The addition of nickel to the solder compositions without the addition of bismuth in samples 12 to 15 also shows some reduction in the rate of copper dissolution. Sample 14 is an example demonstrating the minimum nickel that has any effect. However, sample 15 with the higher amount of nickel resulted in approaching the low rate of copper dissolution experienced with the conventional tin-lead solder. Copper-nickel alloys are a metallurgical example of an isomorphous binary system in which only a single type of crystal structure is observed for all ratios of the components. Copper and nickel combine to form only a single liquid phase and a single solid phase. Therefore, copper and nickel dissolve in each other in all percentages to form a solid solution. During soldering of a copper surface with a tin-copper solder containing nickel, the tin in the solder composition will dissolve some copper at the surface of the copper substrate, and, because the nickel-copper solid solution melts above 1000° C., a nickel-copper compound is formed as a barrier on the copper to prevent additional dissolution of the copper.

As shown for solder sample 16, and especially samples 17 to 21, the combination of bismuth and nickel acts synergistically to greatly reduce the copper dissolution rate. The solubility of bismuth in tin at 25° C. is about 1.2 weight %, so the bismuth addition less than 1 weight % to the tin-copper composition is not expected to result in any crystallization problem as might be experienced with higher amounts of bismuth. However, the solubility of copper in bismuth is only about 0.15 weight % at 270° C., the normal wave solder temperature for soldering electronic assemblies, which allows the nickel to form the nickel-copper compound on the copper substrate surface. Bismuth additions also have the effect of reducing the surface tension of the solder alloy composition.

The electronics industry bases its inspection quality standards on the appearance of solder joints. Compared to the normally bright, smooth, and shiny appearance of tin-lead solder joints, the known lead-free solders by their crystalline nature solidify with a frosty or dull surface caused by precipitation of tin-silver or tin-copper intermetallics during solidification of the tin alloys. The specific gravities of these intermetallic crystals results in their rising to the surface of the solder to make the surface frosty or grainy. This visible grainy surface is also a sign that the grainy structure also may exist in the solder composition matrix, a potential mechanism for cracking of the solder joints over time with thermal cycling of the electronic assembly.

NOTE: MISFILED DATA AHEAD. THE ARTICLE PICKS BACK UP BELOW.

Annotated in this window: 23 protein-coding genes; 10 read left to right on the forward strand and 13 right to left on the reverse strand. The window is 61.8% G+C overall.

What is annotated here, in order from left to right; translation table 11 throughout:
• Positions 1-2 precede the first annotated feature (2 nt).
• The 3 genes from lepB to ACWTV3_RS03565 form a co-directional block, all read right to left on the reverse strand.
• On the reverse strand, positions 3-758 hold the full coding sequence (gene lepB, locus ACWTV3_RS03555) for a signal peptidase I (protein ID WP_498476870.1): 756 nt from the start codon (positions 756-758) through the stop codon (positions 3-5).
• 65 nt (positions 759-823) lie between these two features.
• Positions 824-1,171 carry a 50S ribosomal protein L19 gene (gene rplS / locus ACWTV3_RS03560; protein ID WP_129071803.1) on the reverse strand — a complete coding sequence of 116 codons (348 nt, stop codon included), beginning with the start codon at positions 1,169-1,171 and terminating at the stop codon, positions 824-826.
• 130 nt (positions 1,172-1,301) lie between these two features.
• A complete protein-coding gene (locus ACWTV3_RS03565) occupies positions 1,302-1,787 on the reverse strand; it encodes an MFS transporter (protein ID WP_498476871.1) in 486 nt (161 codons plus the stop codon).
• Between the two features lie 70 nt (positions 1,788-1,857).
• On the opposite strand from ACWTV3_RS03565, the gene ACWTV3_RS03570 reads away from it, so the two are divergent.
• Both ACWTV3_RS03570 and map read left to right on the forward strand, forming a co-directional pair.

For this test, a deoxidized copper coupon of dimensions 50 mm×50 mm×0.3 mm was prepared by polishing the copper with #1500 abrasive paper, washing the copper coupon with alcohol, and then heating the copper coupon in a furnace at 150° C. for one hour. Precisely 1.0 gram of the solder sample was placed on the copper coupon, and then 100 micro liters of mildly activated rosin soldering flux (Kester #186) was placed with a micropipette onto the solder sample. The copper coupon was then placed onto a hotplate with temperature controlled at 270° C.±5° C. When the solder melted and spread out onto the copper coupon, the coupon was removed, allowed to cool to room temperature (25° C.), and the rosin flux residue removed with alcohol. The cosmetic appearance of the solidified solder is recorded in Table 3.

TABLE 3
Cosmetic Appearance of the Solidified Solder Surface
Shine ofTexture of
SolderSolder SurfaceSolder Surface
SampleQualityQuality
NumberRatingObservationRatingObservation
11Shiny, reflective1Smooth
21Shiny, reflective1Smooth
34Dull, 100% frosty4Crystalline, granular
44Dull, 100% frosty4Crystalline, granular
54Dull, 100% frosty4Crystalline, granular
64Dull, 100% frosty4Crystalline, granular
74Dull, 90% frosty4Crystalline, granular
83.5Dull, 70% frosty4Crystalline, granular
93.5Dull, 70% frosty4Crystalline, granular
103.5Dull, 66% frosty4Crystalline, granular
113.5Dull, 60% frosty3.5Crystalline, some
dewetting
123Dull, 50% frosty3Crystalline, granular
131Shiny, reflective1Smooth
141.5Shiny, reflective2Small rough spot
151Shiny, reflective1Smooth
161.5Shiny, reflective2Small rough spot
172Dull, 10% frosty2Crystalline, granular
181Shiny, reflective1Smooth
191Shiny, reflective1Smooth
201Shiny, reflective1Smooth
211Shiny, reflective1Smooth

The quality ratings in Table 3 are based on the overall shine and texture of the solder surface. The shine varies from completely reflective which is a rating of 1, down to completely dull or frosty which is a rating of 4. The amount of frosty or dull appearance of the solder surface becomes a spot or spots of increasing size as the rating goes from 1 to 4. The solder with the best rating of 1 is equivalent in shininess and smoothness to that experienced with the standard tin-lead solder Sn63Pb37. A rating of 4 is completely frosty or grainy looking and not acceptable for quality inspection and reliability. The texture column rating is the observed appearance of the frosty area.